New Offshore Disclosure (ODF) Initiative

 In Practice Management

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When do Offshore Trustees pay UK Income Tax?

As anticipated, HM Revenue & Customs (HMRC) have now issued details of its new disclosure initiative. Remember, disclosure can be made by personal representatives of a deceased person.

There was a similar initiative back in 2007, but this largely focused on customers of the large banks. This latest initiative is expected to be far wider-reaching, especially given the increase in the rate of exchange of tax information between jurisdictions as part of the attack on tax havens. In fact over 300 banks have already been ordered to give details to HM Revenue & Customs (HMRC) about their customers who hold offshore accounts.

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For those who choose to make a complete and accurate disclosure between 1 September 2009 and 12 March 2010 under the new initiative, a penalty of 10% of the tax underpaid will be applied.

In normal circumstances, when considering the level of penalty to be imposed, HMRC’s starting point is 100% of the tax, with discounts being applied for levels of gravity, cooperation, disclosure and frequency. The result of this is that, typically, other than in fraud and other more serious cases (when it would be higher), one would normally expect a penalty of 20% to 30%. On this basis, the offer of a 10% penalty rate looks a reasonable deal.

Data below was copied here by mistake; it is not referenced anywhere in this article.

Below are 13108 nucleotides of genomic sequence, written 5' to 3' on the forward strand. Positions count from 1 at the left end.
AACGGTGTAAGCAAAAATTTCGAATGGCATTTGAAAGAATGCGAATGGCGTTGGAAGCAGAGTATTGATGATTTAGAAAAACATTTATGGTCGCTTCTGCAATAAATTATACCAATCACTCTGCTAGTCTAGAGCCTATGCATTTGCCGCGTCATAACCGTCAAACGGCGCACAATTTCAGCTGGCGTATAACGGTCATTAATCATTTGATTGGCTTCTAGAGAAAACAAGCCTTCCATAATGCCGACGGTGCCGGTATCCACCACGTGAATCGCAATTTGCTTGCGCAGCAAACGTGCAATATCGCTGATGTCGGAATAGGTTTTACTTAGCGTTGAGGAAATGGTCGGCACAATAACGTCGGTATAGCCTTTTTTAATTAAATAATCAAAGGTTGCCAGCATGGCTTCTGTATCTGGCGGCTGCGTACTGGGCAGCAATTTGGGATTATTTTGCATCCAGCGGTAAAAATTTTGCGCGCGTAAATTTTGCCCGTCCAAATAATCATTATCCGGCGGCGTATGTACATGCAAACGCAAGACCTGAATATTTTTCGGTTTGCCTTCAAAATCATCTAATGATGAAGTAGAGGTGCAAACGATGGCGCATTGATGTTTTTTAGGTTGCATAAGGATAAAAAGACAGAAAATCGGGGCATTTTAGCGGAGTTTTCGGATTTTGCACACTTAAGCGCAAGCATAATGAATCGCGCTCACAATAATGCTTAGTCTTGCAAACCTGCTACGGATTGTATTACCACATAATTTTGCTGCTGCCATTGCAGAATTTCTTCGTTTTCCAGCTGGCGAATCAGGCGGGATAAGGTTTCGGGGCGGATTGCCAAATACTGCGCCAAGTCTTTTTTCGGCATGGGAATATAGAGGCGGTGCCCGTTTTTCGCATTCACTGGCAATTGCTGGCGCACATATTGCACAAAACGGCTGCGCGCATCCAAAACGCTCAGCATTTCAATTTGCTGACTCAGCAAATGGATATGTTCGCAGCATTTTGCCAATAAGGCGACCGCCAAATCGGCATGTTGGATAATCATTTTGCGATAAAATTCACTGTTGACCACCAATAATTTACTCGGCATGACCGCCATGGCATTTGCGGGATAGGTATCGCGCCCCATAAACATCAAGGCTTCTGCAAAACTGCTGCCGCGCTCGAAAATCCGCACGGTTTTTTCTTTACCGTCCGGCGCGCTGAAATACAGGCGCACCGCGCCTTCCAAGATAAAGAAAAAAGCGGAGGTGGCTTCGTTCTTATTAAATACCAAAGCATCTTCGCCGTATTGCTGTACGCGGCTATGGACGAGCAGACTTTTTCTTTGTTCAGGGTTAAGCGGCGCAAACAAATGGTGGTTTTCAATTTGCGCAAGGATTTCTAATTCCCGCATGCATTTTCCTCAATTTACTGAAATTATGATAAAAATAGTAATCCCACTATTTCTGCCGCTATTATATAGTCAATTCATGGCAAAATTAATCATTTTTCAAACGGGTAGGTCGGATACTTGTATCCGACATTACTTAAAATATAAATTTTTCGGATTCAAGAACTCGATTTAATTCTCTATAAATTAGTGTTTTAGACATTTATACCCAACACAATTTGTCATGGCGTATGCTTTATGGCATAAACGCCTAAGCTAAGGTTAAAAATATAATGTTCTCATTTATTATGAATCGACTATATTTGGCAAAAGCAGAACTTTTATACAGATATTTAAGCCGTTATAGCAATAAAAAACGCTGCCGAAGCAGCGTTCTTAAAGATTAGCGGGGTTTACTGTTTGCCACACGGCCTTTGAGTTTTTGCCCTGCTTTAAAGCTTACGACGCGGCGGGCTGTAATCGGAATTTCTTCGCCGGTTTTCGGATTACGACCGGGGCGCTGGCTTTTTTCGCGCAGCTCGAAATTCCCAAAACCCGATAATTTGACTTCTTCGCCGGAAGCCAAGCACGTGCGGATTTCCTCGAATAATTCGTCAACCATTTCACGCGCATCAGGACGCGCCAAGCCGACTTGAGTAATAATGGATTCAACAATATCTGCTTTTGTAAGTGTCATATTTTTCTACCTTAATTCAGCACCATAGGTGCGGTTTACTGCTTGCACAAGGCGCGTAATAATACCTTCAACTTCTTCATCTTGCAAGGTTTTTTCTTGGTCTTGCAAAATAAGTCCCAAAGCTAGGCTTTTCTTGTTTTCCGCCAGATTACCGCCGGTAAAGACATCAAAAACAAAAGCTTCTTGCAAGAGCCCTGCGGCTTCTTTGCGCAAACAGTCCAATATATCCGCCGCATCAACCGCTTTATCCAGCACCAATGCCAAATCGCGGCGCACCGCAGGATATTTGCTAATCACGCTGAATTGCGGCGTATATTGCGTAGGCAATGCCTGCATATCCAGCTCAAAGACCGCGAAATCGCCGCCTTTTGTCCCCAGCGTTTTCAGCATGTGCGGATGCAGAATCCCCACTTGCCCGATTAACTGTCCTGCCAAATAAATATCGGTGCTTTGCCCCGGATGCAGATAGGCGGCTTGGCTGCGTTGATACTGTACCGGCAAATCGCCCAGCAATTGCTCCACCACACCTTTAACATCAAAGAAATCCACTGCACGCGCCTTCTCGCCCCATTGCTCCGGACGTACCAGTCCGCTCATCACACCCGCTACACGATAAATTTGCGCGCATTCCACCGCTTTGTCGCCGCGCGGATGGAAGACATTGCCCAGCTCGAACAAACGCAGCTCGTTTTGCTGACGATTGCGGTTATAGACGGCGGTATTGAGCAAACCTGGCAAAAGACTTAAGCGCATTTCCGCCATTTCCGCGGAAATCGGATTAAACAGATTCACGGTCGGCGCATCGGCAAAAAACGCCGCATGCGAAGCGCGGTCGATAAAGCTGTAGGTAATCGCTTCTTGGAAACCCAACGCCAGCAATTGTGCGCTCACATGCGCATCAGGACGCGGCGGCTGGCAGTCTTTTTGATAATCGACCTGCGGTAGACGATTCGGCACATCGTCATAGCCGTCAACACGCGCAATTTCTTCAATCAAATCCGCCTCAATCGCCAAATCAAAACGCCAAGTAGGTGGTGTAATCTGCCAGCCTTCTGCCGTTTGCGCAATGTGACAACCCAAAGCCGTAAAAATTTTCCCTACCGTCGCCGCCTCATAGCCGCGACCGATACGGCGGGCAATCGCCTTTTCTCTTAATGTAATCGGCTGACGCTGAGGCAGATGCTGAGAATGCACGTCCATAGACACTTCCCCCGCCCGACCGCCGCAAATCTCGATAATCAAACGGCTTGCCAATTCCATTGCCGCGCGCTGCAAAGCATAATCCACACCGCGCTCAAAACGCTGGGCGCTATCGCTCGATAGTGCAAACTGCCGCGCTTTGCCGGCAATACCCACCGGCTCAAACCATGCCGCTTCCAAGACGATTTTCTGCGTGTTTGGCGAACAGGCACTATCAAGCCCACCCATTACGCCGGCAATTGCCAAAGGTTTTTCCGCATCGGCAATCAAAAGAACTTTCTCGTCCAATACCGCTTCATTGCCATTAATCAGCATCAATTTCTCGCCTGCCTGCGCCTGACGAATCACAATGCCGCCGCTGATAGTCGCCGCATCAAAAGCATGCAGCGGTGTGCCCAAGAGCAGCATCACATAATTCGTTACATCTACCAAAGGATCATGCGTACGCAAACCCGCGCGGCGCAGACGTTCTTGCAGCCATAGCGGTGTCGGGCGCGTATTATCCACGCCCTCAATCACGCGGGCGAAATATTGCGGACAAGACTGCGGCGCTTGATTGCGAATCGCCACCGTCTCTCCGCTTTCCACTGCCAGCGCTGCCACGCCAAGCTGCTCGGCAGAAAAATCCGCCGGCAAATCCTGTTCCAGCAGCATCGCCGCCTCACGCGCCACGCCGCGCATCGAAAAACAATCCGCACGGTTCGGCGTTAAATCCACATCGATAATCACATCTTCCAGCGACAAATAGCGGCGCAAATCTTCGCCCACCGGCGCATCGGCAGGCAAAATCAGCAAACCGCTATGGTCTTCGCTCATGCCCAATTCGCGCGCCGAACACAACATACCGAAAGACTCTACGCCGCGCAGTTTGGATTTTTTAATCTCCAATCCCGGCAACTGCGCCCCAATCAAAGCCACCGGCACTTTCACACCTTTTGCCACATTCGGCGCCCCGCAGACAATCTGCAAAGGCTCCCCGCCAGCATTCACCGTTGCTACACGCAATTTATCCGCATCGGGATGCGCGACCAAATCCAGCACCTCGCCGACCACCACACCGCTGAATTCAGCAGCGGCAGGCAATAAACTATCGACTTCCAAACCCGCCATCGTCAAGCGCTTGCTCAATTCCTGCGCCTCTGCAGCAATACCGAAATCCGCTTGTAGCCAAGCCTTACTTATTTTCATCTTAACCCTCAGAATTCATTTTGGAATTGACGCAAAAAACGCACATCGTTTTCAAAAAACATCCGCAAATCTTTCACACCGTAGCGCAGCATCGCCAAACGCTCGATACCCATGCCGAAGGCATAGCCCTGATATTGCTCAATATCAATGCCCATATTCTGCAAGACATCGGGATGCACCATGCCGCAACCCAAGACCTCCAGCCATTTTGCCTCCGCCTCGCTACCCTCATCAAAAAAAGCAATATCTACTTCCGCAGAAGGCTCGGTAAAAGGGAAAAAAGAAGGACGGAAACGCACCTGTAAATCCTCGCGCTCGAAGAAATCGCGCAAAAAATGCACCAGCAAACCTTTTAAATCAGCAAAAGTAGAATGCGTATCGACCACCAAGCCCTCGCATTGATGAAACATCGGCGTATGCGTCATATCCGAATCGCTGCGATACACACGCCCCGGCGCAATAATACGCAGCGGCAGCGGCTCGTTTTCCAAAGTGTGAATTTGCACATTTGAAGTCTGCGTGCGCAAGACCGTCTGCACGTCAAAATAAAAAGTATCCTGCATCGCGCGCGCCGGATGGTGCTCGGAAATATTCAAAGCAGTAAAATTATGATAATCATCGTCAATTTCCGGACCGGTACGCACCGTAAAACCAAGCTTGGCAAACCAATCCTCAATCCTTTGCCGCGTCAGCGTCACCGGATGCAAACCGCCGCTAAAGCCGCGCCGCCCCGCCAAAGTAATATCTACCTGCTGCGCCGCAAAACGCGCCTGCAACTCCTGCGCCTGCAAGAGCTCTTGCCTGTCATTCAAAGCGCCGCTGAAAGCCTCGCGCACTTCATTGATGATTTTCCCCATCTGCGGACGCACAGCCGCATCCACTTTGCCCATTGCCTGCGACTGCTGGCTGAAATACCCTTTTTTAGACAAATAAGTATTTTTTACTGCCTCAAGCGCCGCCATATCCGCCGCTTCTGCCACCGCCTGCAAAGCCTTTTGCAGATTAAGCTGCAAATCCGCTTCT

Against this background, it is interesting to read what HMRC have said about penalties for those who do not disclose:

“Those who choose not to take this opportunity and are subsequently found to have undeclared tax liabilities are likely to face a 30% or higher penalty and also run an increased risk of criminal prosecution. “

This statement certainly raises the stakes.

It is also worth noting that, while the penalty under the 2007 initiative was also set at 10%, HMRC have said that those to whom they offered the 10% rate in 2007 but who did not complete the ODF procedure and now want to disclose will still have an opportunity to do so, however the penalty will be at 20%.

Anyone wishing to take advantage of this latest, and probably final disclosure opportunity must seek advice and be prepared to notify an intention to disclose by 30 November 2009. Once the intention has been lodged, disclosure must be made by 31 January 2010 (if in paper form) or by 12 March 2010 (if electronically).

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